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iOS 8 and OS X Yosemite May Launch Separately Despite Integration Features

While iOS and Mac OS X have traditionally followed different release schedules, Apple's recently announced Continuity features suggested it was possible for Apple's two operating systems to debut at the same time. However, Apple is planning to stagger the releases of both iOS 8 and Mac OS X Yosemite, reports 9to5Mac, citing sources with knowledge of Apple's plans.

continuity
iOS 8 is expected to launch in September alongside the iPhone 6 while OS X Yosemite will not launch until October. Apple used the same release schedule last year, launching iOS 7 alongside the iPhone 5s in September and OS X Mavericks one month later in October.

Continuity allows users to work seamlessly between iPhone, iPad and Mac, with the ability to start emails on one device and easily finish it on another, or using Macs and iPads to answer phone calls and "green bubble" text messages. Because iOS and OS X have never been designed to work better together than with iOS 8 and OS X Yosemite, many saw a dual release as a good opportunity for Apple to cross-promote both its iOS devices and Macs with a stand-out new feature like Continuity.

Apple is planning on using engineering and user interface design members from the iOS team to help complete OS X Yosemite in time for a fall release, with a public beta planned as early asĀ later this month.

Top Rated Comments

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13 weeks ago
Uh, no, this is not okay with me. I want them to be rushed, released simultaneously, and full of bugs that make using both an absolute nightmare. :mad:
Rating: 14 Votes
13 weeks ago
And if this doesn't turn out to be true will Gurman claim it's because of his leak?
Rating: 9 Votes
13 weeks ago

That makes sense, Yosemite has far more bugs than iOS 8 does currently, and Apple also has to fix the numerous bugs for the Swift 1.0 and Xcode 6 releases. September may not be enough time for them.


Thats funny, aside from a new safari bug in beta 4, Yosemite has been nearly rock solid for me on two machines while iOS 8 has been reasonably buggy.

I agree though that it makes sense to stagger the releases of the software. It also helps Apples servers from getting crushed twice as hard when both are released.
Rating: 5 Votes
13 weeks ago

I too am worried about how buggy Yosemite could be, since it's based on Mavericks. They should just fork it straight from Mountain Lion instead to save themselves the trouble of debugging.


If Apple were to do this I'd personally pay them a visit at Apple HQ and slap every engineer across the face. Mavericks has some of the BEST additions to the Mac OS since its inception. Compressed Memory, GL4, Time Coalescing, AppNap, etc...
Rating: 3 Votes
13 weeks ago
We knew that :-)

Apple kerned the** HARD WAY** after the MobileMe Disaster...... too many products out of the gate at once invites disaster and MM was a disaster at launch!
Rating: 2 Votes
13 weeks ago

Thats funny, aside from a new safari bug in beta 4, Yosemite has been nearly rock solid for me on two machines while iOS 8 has been reasonably buggy.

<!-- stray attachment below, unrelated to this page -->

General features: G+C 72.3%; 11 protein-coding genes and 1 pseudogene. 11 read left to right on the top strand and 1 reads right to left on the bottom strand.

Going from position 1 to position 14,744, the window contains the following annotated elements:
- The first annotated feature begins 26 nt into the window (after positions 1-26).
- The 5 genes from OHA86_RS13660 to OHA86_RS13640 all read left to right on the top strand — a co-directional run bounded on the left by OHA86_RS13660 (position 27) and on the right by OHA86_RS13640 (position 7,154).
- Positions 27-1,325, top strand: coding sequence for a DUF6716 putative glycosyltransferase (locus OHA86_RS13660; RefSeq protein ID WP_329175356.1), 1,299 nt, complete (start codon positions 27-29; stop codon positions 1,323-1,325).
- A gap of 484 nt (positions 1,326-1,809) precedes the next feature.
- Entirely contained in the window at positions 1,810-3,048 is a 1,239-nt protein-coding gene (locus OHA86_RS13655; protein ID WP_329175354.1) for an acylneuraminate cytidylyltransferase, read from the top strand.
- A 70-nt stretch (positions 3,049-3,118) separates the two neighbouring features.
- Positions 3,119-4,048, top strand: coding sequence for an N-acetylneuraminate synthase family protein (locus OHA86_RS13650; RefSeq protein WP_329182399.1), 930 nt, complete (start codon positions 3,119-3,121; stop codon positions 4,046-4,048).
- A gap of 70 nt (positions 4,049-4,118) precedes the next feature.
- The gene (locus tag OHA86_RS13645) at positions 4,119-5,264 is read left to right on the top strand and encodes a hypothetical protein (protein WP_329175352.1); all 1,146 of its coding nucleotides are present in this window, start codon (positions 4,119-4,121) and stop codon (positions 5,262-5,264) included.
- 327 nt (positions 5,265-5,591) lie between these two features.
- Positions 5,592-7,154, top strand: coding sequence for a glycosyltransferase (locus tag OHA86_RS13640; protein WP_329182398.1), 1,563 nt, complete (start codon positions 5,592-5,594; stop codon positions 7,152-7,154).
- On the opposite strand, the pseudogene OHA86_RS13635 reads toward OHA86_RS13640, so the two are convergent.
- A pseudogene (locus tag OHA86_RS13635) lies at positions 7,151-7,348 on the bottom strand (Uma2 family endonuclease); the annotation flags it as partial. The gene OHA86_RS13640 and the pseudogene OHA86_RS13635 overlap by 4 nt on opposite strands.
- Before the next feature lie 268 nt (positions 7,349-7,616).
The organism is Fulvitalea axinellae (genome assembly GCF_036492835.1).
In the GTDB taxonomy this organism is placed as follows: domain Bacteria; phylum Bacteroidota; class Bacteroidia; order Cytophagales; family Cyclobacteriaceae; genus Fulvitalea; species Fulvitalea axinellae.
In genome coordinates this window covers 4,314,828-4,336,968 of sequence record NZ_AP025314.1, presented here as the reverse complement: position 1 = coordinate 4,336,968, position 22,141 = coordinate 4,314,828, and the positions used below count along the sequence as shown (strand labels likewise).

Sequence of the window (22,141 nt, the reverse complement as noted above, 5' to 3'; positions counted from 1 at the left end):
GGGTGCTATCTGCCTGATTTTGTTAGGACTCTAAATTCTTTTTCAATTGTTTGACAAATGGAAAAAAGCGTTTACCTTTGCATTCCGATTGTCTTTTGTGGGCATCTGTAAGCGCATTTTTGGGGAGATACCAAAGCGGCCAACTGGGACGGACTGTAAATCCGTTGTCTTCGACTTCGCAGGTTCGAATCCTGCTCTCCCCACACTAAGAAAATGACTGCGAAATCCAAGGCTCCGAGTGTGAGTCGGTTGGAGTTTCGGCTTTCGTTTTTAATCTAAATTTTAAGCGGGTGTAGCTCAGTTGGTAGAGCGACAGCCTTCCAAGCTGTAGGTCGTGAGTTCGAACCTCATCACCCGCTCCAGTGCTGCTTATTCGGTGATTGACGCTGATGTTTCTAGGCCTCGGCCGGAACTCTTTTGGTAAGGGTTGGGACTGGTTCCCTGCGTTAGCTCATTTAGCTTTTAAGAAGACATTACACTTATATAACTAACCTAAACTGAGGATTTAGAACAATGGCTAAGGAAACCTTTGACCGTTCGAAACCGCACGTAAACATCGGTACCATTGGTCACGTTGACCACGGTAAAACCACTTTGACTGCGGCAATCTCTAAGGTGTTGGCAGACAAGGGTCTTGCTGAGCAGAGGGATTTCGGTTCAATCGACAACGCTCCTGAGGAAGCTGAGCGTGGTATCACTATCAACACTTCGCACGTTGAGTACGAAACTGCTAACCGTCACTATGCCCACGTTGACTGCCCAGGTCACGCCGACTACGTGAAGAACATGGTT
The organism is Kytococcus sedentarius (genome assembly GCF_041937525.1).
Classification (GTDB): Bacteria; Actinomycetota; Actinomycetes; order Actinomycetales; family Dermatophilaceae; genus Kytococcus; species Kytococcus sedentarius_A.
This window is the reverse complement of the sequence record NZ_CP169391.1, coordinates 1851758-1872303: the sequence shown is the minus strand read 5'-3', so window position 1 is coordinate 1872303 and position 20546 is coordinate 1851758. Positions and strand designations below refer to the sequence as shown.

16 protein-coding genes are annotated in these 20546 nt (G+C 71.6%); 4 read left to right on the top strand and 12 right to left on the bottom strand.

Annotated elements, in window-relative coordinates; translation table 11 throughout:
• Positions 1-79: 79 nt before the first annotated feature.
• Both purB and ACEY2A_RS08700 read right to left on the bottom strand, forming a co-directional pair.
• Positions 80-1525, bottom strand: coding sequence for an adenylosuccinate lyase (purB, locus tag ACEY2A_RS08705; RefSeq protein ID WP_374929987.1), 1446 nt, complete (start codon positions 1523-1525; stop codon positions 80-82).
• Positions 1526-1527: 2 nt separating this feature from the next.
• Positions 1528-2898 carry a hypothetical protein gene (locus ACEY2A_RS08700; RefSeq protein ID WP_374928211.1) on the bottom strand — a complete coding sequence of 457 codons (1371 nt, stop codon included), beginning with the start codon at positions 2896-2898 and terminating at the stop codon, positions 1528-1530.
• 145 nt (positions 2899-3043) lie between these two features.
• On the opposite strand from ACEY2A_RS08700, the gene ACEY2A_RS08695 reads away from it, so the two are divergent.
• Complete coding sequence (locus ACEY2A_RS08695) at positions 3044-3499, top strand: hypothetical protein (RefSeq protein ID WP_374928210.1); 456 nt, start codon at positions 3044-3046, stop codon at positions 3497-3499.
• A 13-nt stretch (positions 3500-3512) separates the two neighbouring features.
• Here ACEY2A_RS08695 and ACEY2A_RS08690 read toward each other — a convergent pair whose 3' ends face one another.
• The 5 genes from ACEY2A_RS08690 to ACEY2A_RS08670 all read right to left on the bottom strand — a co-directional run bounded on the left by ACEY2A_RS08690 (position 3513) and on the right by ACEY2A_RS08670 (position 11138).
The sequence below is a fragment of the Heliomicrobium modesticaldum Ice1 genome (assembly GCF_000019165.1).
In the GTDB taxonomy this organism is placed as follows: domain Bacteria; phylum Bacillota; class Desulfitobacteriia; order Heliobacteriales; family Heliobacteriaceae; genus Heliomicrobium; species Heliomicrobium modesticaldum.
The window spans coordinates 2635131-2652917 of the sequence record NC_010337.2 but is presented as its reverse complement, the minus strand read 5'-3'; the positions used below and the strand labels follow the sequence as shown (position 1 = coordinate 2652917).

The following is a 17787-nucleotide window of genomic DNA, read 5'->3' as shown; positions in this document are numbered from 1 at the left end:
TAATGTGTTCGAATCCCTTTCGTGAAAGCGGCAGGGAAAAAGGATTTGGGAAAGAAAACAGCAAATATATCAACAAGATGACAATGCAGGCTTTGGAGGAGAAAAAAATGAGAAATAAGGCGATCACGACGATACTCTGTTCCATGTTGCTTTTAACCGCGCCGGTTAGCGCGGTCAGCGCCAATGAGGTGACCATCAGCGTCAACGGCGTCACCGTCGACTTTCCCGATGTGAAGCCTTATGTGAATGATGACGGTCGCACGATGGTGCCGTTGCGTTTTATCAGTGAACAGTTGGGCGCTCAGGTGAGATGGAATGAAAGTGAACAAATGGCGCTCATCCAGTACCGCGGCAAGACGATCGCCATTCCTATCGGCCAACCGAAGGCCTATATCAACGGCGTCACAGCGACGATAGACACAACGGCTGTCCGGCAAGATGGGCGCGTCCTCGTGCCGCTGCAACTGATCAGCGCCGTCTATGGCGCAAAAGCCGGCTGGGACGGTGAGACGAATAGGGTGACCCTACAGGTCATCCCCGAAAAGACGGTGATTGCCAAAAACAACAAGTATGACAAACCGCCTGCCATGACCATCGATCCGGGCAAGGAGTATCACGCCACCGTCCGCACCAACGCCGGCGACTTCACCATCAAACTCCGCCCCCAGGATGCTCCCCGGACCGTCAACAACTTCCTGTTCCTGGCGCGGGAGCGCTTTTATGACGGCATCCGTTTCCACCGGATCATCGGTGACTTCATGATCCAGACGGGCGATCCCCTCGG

Agreed. I had to go back to iOS 7.1.2 because even basic things like the Messages app weren't functioning for me in iOS 8; the only issue I've had in Yosemite is Safari crashing but DP4 seems to have fixed that for me. All in all, Yosemite is running flawlessly for me.

But everyone has different usage patterns, so our experiences may differ from that of others.
Rating: 1 Votes
13 weeks ago
Boy, how cool would that be, though? Assuming no errors (ha), getting an OS update and an iOS update in the same day and having a whole new way to interact with your devices all together. It'd be like Christmas!
Rating: 1 Votes
13 weeks ago

No, it doesn't need that stuff as long as it's running Mountain Lion or earlier. I've got 6GB of RAM and an HDD, and Mountain Lion runs fine. Mavericks, advertised as faster, runs way slower, plus it has new bugs. It has everything to do with the software.


Of course Mountain Lion runs better, you have aged hardware. You can, however, overcome this with hardware upgrades that you should have done a long time ago considering you bought the most upgradeable Mac available.
Given a system maxed out on RAM and a SSD, Mavericks will run just as fast as Mountain Lion.
Rating: 1 Votes
13 weeks ago

Are you saying that Mountain Lion would run worse on new hardware than Mavericks would? The newer OS is nearly always slower. By the way, Apple claimed Mavericks would be faster on my computer. I'm not going to spend money just to support Mavericks when Mountain Lion does the same job for less… and with color labels.


I'm saying that anyone that complains about system performance that is still running a spinning platter has no leg to stand on.

Also, your perception that Mountain Lion does everything Mavericks does is simply untrue. Check the API differences. Many, many apps require Mavericks for those API's (just check the App Store: Pixelmator, Omnifocus 2, Final Cut, Sunrise Calendar, OneNote, etc.).

For any actions that you can still use ML for, there will be more in the future that begin to require Mavs. Just ask any developer.

Furthermore, you can expect to need to upgrade your hardware just the same for Yosemite performance, so you might as well do it now. You're only delaying the inevitable.
Rating: 1 Votes
13 weeks ago

It's supposed to "run out of RAM". Empty RAM doesn't do you any good.


That's right. Free memory is wasted memory. Mavericks is supposed to use all of the available memory and IMO it's wonderful, best memory management I've seen since Leopard days.
Rating: 1 Votes

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